|Birth: ||Dec. 14, 1920|
New York County (Manhattan)
New York, USA
|Death: ||Sep. 11, 1974|
North Carolina, USA
He died when Eastern Airlines Flight 212 went down in a North Carolina cornfield. James Colbert, and two of his sons, Paul, 18, and Peter, 15, were on the doomed flight, and lost their lives along with 69 other people. James was the Father of Stephen Colbert, of "The Colbert Report" on Comedy Central.
[Doctor, educator, administrator, civil rights advocate;] James William Colbert, Jr., M.D. was born in New York City on December 15, 1920 [to parents, James William COLBERT, Sr.(b. Feb 10, 1894, d. Jun 1971) and Mary M. TORMEY.] Raised in Larchmont, NY, Colbert grew up in a devout Roman Catholic household and attended parochial schools. A bookish child from an early age, Colbert spent his formative years at St. Augustine’s School in Larchmont for junior high school and Iona Preparatory in New Rochelle, NY for high school. Colbert studied philosophy at the College of the Holy Cross, Worcester, Massachusetts and graduated in 1942 with an A.B. degree. Despite a deep interest in philosophy, Colbert turned to a career in medicine because “it just seemed to be the thing to do at the time.” [Margaret Colbert Keegan] . In 1942, Colbert was accepted into the medical program at New York’s Columbia University, College of Physicians and Surgeons where he concentrated on immunology and infectious diseases. Colbert earned his M.D. degree in 1945 and completed an internship at Bellevue Hospital in New York City before joining the U.S. Army Medical Corps in 1946. Captain Colbert spent a year in Europe with the Medical Corps before completing his residency at Yale UniverFamily and faith were essential to Dr. Colbert and both played significant roles in his life decisions. On August 26, 1944, at the age of 24, Dr. Colbert married his childhood sweetheart, Lorna Tuck. They immediately started a family and ultimately raised 11 children.sity School of Medicine.Upon returning from a year in Europe with the U.S. Army Medical Corps, Dr. Colbert completed a residency at Yale University School of Medicine. In 1949 Dr. Colbert returned to the Army Medical Corps where he served as a representative of the Armed Forces Epidemiological Board, Director of Hepatitis Research Team and Technical Director of the Hepatitis Laboratory in Munich, Germany. During this same period, Dr. Colbert also served as Instructor of Medicine at Yale and rose to the position of Assistant Professor of Medicine. In 1951 Dr. Colbert was promoted to Assistant Dean of the Yale University School of Medicine, a position he held until 1953, when he left Yale to become Dean of the St. Louis University School of Medicine. At that time at the age of 32, he was the youngest person to hold the deanship of a medical school. He served as Dean at St. Louis until 1961 when he accepted the post of Associate Director for Extramural Programs at the National Institute of Allergy and Infectious Diseases (NIAID) at the National Institutes of Health (NIH) in Bethesda, Maryland. On February 1, 1969, James W. Colbert, Jr., M.D. arrived at the Medical University of South Carolina as its first Vice President for Academic Affairs. Dr. Colbert’s years of experience at Yale, St. Louis, and NIH prepared him for the administrative challenges at MUSC. During his five years of service, Dr. Colbert oversaw the Medical University during a period of unparalleled growth. A visionary, facilitator, and advocate, Dr. Colbert worked with faculty and staff to strengthen the university’s core missions – education, research, and patient care. His work laid the foundation for MUSC’s rise as a nationally renowned academic medical center.Dr. Colbert was a man of great diplomacy, fairness, and pragmatism. These skills proved invaluable as he worked to improve relations between the university and Charleston’s private practice physicians. They also played an important role in his ability to negotiate a peaceful resolution to the volatile and racially divisive 1969 Hospital Workers Strike. Dr. Colbert served on numerous national committees. He was a member of the National Institutes of Health’s Medical Education Review Committee, of the National Advisory Board for Selective Service System for Physicians and Surgeons, of the Veterans Administration’s Institutional Research Review Committee, and of the Board of Directors of the Health Education Media Association. He was also a lecturer in Advanced Study Programs of the Brookings Institute. Among state and regional appointments, Dr. Colbert served as chairman of the Regional Advisory Group to the South Carolina Regional Medical Program, and as a member of the South Carolina Joint Practice Commission with the Southern Association of Colleges and Schools. He was a member of many professional organizations, including the American Association for the Advancement of Science, Alpha Omega Alpha Honorary Medical Society and Sigma Xi Honorary Scientific Society. Dr. Colbert played a major role in the development of South Carolina’s statewide system of health education (AHEC), and was instrumental in developing the Medical University’s Family Practice Program. Historical records suggest that Dr. Colbert was the likely successor to Dr. William M. McCord as president of the Medical University. However, on September 11, 1974, Dr. Colbert and his sons, Paul and Peter, were tragically killed in an airplane accident in Charlotte, North Carolina. [Cause of death: Severe burns and smoke inhalation as a result of an airplane crash.] He was survived by his wife Lorna, and nine children.(primary ref: Waring Library, MUSC; edited)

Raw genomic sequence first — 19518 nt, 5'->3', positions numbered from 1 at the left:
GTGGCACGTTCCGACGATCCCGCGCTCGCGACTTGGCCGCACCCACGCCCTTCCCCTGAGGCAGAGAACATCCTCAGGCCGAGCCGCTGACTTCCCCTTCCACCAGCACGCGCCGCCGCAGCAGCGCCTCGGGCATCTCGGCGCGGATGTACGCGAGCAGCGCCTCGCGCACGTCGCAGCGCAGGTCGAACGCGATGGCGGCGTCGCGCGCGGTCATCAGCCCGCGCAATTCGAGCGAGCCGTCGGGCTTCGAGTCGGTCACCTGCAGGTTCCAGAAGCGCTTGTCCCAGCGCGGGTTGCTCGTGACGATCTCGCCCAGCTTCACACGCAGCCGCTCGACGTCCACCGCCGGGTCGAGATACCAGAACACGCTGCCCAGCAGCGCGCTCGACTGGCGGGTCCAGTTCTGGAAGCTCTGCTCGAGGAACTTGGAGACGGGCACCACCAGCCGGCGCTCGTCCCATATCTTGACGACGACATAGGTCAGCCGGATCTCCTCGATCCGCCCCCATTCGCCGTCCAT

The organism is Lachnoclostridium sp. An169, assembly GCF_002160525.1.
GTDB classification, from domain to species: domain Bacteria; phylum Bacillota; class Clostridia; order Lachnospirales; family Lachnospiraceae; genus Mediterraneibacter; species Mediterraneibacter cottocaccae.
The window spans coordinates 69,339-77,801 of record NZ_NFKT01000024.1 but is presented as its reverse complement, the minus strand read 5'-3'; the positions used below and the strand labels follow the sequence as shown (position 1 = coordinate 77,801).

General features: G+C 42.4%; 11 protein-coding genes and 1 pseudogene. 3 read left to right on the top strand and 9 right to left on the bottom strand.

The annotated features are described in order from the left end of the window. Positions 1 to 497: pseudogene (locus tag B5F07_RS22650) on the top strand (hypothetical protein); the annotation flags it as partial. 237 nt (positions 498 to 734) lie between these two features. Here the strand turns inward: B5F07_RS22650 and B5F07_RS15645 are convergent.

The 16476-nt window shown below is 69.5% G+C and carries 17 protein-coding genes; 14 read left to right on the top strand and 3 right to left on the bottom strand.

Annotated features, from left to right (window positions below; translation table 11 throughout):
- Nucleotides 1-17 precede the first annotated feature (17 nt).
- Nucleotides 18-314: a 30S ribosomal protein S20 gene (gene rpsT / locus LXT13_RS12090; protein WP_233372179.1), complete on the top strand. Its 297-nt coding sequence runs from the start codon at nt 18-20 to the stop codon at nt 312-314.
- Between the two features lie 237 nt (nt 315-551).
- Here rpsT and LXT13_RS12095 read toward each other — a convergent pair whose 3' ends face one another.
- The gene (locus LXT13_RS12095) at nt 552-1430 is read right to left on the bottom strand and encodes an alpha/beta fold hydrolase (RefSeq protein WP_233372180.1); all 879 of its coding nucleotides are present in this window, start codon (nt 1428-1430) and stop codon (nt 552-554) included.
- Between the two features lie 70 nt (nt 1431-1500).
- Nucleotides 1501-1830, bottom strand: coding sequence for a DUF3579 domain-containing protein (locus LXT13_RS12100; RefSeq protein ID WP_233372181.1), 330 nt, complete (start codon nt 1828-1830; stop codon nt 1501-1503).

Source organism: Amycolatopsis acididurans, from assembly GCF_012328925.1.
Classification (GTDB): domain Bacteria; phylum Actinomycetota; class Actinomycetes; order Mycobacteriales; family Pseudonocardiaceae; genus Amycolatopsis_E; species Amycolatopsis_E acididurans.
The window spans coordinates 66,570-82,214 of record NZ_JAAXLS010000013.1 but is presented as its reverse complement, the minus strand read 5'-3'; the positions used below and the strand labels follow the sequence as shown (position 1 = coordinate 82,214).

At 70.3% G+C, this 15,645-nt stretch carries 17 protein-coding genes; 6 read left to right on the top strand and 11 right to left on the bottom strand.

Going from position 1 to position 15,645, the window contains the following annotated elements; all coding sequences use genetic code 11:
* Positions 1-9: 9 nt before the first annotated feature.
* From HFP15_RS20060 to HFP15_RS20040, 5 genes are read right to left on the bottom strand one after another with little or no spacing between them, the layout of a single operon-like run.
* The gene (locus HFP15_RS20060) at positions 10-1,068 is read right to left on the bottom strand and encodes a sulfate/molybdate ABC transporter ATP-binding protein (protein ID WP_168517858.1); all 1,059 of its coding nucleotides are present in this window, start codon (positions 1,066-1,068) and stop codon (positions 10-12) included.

Lorna Elizabeth Tuck Colbert (1920 - 2013)*
Paul J. Colbert (1956 - 1974)*
Peter M. Colbert (1959 - 1974)*
Annapolis National Cemetery
Anne Arundel County
Plot: E, 0, 2539A
Maintained by: Find A Grave
Originally Created by: US Veterans Affairs Offi...
Record added: Feb 25, 2000
Find A Grave Memorial# 505359
Added: Aug. 29, 2016
RIP and God bless; from a SLU alumnus|
Added: May. 11, 2016
Added: Apr. 30, 2016